When Unsolicited Advice Happens

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When Unsolicited Advice Happens
In therapy we know that we can only listen, educate and then let the cards fall where they may.

They’d broken up after the party and I was to blame. Apparently he interpreted what I was saying as, “You are too good for my friend and you deserve better.” Really? I decided to drop it. Why try to fix something that was already broken. More meddling? I thought best not to do more damage. And you might be thinking well they obviously had some other issues to begin with, but for me those thoughts fall on deaf ears. The damage had been done. I did the unthinkable, the very thing I’d never said I’d do. And, I felt horrible.

All we can do is learn from our mistakes and not make the same mistakes again. Your friends’ relationships when they are best left up to a therapist, one who they pay and see in an office are just that, Not Your Business. This is why dual relationships are cautioned against in our field. The therapist is often the easy one to blame. God forbid it should be a friend.

 

The nice thing also about therapy is that the couple shows up together, asking for your help. In this scenario, they weren’t asking for my help necessarily, they weren’t showing up together, and he wanted to vent. They weren’t ready for change, at least not the kind of change I thought they wanted, or should have (read: to stay together) and this time my words fell on deaf ears, and were grossly misinterpreted. I wanted them to have a better relationship. Change has to come from within and perhaps if they were ready to hear it they would have heeded my advice, but I gave it even when they weren’t asking for it. Furthermore, if they really wanted help they would have sought it out themselves. Or maybe, just maybe, the lesson is that we can’t control how people will interpret what we say or do. We cannot will our ideals onto them. We cannot make the decision for them, how they should and should not change. They are the experts on their lives. In therapy we know this. In real life, it’s quite a different thing. In therapy we know that we can only listen, educate and let the cards fall where they may.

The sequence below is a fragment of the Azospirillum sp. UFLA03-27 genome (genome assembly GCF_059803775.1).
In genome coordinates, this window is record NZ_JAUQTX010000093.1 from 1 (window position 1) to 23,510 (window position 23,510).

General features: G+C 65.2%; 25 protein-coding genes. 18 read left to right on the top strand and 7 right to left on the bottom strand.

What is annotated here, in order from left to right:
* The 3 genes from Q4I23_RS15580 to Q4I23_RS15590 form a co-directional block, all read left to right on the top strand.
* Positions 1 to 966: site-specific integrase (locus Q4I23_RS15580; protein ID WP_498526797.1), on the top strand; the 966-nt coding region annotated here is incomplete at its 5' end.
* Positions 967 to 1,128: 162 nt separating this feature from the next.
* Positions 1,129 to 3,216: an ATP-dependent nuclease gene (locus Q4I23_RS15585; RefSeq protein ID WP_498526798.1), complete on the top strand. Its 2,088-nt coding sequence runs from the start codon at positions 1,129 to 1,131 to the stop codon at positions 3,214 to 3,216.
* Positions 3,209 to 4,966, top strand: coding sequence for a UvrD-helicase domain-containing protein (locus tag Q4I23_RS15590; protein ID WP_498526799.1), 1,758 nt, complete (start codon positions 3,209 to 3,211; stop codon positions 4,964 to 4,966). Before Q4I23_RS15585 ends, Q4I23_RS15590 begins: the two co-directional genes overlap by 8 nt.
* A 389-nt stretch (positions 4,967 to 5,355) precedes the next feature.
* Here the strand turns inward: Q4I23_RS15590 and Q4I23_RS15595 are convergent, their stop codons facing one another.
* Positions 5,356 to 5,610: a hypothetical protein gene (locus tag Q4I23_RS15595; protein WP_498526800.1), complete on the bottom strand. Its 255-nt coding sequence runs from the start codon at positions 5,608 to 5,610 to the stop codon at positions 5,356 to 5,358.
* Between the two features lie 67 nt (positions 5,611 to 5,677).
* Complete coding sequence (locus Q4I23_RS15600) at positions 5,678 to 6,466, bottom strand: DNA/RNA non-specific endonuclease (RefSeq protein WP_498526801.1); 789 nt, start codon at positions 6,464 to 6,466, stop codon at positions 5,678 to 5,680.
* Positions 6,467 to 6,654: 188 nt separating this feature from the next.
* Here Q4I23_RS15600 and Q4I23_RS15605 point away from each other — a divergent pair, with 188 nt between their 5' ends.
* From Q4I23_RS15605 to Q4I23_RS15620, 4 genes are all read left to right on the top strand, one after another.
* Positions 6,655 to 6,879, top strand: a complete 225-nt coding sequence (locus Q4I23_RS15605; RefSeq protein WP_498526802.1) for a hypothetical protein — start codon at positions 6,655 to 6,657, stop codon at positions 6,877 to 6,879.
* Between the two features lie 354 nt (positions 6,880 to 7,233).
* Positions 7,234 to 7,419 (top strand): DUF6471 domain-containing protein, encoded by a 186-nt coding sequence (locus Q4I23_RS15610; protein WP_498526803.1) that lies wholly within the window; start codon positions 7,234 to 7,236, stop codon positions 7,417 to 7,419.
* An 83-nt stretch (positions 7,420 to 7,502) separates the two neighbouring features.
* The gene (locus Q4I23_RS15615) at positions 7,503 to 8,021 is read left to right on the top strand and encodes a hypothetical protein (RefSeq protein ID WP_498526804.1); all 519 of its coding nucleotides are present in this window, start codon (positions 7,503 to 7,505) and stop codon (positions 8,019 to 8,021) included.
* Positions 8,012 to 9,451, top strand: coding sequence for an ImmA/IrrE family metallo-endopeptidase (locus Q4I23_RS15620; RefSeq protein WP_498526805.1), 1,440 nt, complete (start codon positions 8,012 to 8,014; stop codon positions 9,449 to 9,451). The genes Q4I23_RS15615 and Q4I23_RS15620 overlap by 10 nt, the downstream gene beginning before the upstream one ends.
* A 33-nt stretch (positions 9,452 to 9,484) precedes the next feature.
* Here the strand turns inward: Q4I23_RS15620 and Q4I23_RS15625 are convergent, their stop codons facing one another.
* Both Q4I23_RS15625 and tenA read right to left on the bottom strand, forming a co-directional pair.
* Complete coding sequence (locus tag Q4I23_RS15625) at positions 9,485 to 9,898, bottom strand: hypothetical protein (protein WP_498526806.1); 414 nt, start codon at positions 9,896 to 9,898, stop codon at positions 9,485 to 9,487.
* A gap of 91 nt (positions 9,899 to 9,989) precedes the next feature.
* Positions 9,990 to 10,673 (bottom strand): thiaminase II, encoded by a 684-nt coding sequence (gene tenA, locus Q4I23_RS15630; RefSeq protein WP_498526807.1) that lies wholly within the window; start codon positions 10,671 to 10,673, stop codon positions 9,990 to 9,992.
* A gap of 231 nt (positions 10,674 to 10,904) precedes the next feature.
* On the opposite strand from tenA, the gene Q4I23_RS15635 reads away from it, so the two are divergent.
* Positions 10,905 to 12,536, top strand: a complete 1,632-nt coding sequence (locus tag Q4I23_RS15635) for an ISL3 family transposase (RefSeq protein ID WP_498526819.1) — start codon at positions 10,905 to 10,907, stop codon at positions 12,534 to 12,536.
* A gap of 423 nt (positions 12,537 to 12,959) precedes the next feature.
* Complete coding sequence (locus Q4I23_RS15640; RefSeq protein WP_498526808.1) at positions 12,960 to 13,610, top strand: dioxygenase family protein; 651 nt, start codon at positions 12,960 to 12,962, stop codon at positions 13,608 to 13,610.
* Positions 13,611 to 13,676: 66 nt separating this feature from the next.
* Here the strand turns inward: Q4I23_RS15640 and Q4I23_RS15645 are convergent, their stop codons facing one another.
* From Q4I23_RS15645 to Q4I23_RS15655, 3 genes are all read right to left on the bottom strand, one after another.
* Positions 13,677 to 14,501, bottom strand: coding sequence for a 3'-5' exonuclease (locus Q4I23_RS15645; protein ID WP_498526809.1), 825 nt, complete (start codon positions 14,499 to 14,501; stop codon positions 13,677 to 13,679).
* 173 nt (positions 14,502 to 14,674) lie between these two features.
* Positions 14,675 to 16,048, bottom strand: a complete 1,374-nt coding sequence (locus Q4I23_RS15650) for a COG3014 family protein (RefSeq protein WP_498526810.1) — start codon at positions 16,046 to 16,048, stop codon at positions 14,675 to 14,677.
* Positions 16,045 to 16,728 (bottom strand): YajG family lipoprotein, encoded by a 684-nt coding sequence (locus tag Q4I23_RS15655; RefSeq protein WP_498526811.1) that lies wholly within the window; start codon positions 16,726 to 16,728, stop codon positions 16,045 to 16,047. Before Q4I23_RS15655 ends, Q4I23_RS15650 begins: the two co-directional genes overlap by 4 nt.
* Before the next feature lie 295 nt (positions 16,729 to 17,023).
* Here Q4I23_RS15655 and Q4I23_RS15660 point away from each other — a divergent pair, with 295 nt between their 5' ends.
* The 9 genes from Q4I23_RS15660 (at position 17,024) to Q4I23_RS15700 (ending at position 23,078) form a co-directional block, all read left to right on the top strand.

So the lesson is this, yes, I may be a sex therapist by day, but at the end of the day, I am still little old me when it comes to my friends. No expertise needed there. Leave that at the office.

 

And, with all of that said, I am also publishing my first eBook, a guide for couples who have a need to hear what I have to say, and may even use it for change.

Article contributed by
Advanced Member

Moushumi Ghose

Sex Therapist

Moushumi Ghose, MFT specializes in sex and relationships and is based in New York City and Los Angeles.

Mou is the host of The Sex Talk, a web-series dedicated to raising awarenes about sex, and sexuality, and has made several TV and media appearances including Hollywood Today The Girl Spot, Durex Condoms and Investigation Discoveries as a sex expert. 

Mou is the band leader, composer and voice of the rock band Ghosha.

Visit her website at www.LASexTherapist.com

Subscribe to The Sex Talk Series at www.TheSexTalkSeries.com

Listen to podcasts at Sex, Love and Rock 'N' Roll Radio.

Mou is the author of Marriage, Money and Porn, available on Amazon, and is currently writing her second book, about non-monogamous sex. 

 

Follow Moushumi on Twitter @MoushumiAmour and Facebook

Location: New York, NY
Credentials: LMFT, MA, MFT
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